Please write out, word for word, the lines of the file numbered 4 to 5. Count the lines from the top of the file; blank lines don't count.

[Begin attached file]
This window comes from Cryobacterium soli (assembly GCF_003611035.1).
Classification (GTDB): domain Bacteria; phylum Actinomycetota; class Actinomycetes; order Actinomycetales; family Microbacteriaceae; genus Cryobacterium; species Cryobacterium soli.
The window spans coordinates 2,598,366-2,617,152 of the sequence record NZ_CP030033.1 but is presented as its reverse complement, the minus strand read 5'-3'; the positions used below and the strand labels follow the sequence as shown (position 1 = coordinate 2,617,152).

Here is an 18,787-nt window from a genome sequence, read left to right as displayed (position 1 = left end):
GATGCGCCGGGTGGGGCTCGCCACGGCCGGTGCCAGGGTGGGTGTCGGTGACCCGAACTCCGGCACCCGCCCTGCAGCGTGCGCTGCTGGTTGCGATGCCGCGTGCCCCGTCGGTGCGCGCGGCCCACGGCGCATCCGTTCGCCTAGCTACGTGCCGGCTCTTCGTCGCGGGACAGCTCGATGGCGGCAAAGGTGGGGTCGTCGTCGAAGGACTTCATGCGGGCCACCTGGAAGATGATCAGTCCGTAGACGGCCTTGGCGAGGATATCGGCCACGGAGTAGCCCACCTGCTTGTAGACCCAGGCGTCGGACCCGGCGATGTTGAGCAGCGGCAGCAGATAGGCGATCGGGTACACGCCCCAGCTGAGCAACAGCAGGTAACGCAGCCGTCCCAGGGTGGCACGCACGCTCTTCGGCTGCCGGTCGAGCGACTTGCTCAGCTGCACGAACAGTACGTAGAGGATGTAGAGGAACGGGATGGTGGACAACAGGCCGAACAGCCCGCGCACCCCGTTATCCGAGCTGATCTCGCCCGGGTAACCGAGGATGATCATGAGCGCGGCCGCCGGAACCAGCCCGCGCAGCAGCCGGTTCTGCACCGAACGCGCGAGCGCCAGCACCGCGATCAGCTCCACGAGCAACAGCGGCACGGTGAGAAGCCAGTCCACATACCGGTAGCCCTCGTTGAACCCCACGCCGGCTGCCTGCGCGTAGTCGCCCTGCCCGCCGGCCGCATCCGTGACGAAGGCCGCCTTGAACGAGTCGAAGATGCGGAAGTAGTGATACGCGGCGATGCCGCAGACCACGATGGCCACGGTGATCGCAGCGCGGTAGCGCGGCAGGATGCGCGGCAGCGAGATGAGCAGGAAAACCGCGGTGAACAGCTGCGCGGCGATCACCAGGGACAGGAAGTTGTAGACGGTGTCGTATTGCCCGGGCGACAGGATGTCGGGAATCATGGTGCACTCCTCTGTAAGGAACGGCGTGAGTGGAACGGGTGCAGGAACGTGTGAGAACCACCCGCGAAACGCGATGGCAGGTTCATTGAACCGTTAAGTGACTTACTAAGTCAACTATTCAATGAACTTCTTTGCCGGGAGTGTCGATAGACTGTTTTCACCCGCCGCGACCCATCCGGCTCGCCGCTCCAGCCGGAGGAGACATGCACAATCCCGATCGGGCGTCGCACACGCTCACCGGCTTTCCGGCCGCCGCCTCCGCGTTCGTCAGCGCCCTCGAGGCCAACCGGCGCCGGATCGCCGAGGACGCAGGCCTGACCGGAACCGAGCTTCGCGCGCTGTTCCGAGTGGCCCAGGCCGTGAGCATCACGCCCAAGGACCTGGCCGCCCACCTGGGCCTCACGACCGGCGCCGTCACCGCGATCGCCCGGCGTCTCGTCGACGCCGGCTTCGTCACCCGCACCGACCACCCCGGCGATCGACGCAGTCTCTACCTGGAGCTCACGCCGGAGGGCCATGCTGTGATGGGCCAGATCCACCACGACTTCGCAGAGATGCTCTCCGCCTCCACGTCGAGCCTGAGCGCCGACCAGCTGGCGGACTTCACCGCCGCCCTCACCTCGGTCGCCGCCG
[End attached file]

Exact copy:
Here is an 18,787-nt window from a genome sequence, read left to right as displayed (position 1 = left end):
GATGCGCCGGGTGGGGCTCGCCACGGCCGGTGCCAGGGTGGGTGTCGGTGACCCGAACTCCGGCACCCGCCCTGCAGCGTGCGCTGCTGGTTGCGATGCCGCGTGCCCCGTCGGTGCGCGCGGCCCACGGCGCATCCGTTCGCCTAGCTACGTGCCGGCTCTTCGTCGCGGGACAGCTCGATGGCGGCAAAGGTGGGGTCGTCGTCGAAGGACTTCATGCGGGCCACCTGGAAGATGATCAGTCCGTAGACGGCCTTGGCGAGGATATCGGCCACGGAGTAGCCCACCTGCTTGTAGACCCAGGCGTCGGACCCGGCGATGTTGAGCAGCGGCAGCAGATAGGCGATCGGGTACACGCCCCAGCTGAGCAACAGCAGGTAACGCAGCCGTCCCAGGGTGGCACGCACGCTCTTCGGCTGCCGGTCGAGCGACTTGCTCAGCTGCACGAACAGTACGTAGAGGATGTAGAGGAACGGGATGGTGGACAACAGGCCGAACAGCCCGCGCACCCCGTTATCCGAGCTGATCTCGCCCGGGTAACCGAGGATGATCATGAGCGCGGCCGCCGGAACCAGCCCGCGCAGCAGCCGGTTCTGCACCGAACGCGCGAGCGCCAGCACCGCGATCAGCTCCACGAGCAACAGCGGCACGGTGAGAAGCCAGTCCACATACCGGTAGCCCTCGTTGAACCCCACGCCGGCTGCCTGCGCGTAGTCGCCCTGCCCGCCGGCCGCATCCGTGACGAAGGCCGCCTTGAACGAGTCGAAGATGCGGAAGTAGTGATACGCGGCGATGCCGCAGACCACGATGGCCACGGTGATCGCAGCGCGGTAGCGCGGCAGGATGCGCGGCAGCGAGATGAGCAGGAAAACCGCGGTGAACAGCTGCGCGGCGATCACCAGGGACAGGAAGTTGTAGACGGTGTCGTATTGCCCGGGCGACAGGATGTCGGGAATCATGGTGCACTCCTCTGTAAGGAACGGCGTGAGTGGAACGGGTGCAGGAACGTGTGAGAACCACCCGCGAAACGCGATGGCAGGTTCATTGAACCGTTAAGTGACTTACTAAGTCAACTATTCAATGAACTTCTTTGCCGGGAGTGTCGATAGACTGTTTTCACCCGCCGCGACCCATCCGGCTCGCCGCTCCAGCCGGAGGAGACATGCACAATCCCGATCGGGCGTCGCACACGCTCACCGGCTTTCCGGCCGCCGCCTCCGCGTTCGTCAGCGCCCTCGAGGCCAACCGGCGCCGGATCGCCGAGGACGCAGGCCTGACCGGAACCGAGCTTCGCGCGCTGTTCCGAGTGGCCCAGGCCGTGAGCATCACGCCCAAGGACCTGGCCGCCCACCTGGGCCTCACGACCGGCGCCGTCACCGCGATCGCCCGGCGTCTCGTCGACGCCGGCTTCGTCACCCGCACCGACCACCCCGGCGATCGACGCAGTCTCTACCTGGAGCTCACGCCGGAGGGCCATGCTGTGATGGGCCAGATCCACCACGACTTCGCAGAGATGCTCTCCGCCTCCACGTCGAGCCTGAGCGCCGACCAGCTGGCGGACTTCACCGCCGCCCTCACCTCGGTCGCCGCCG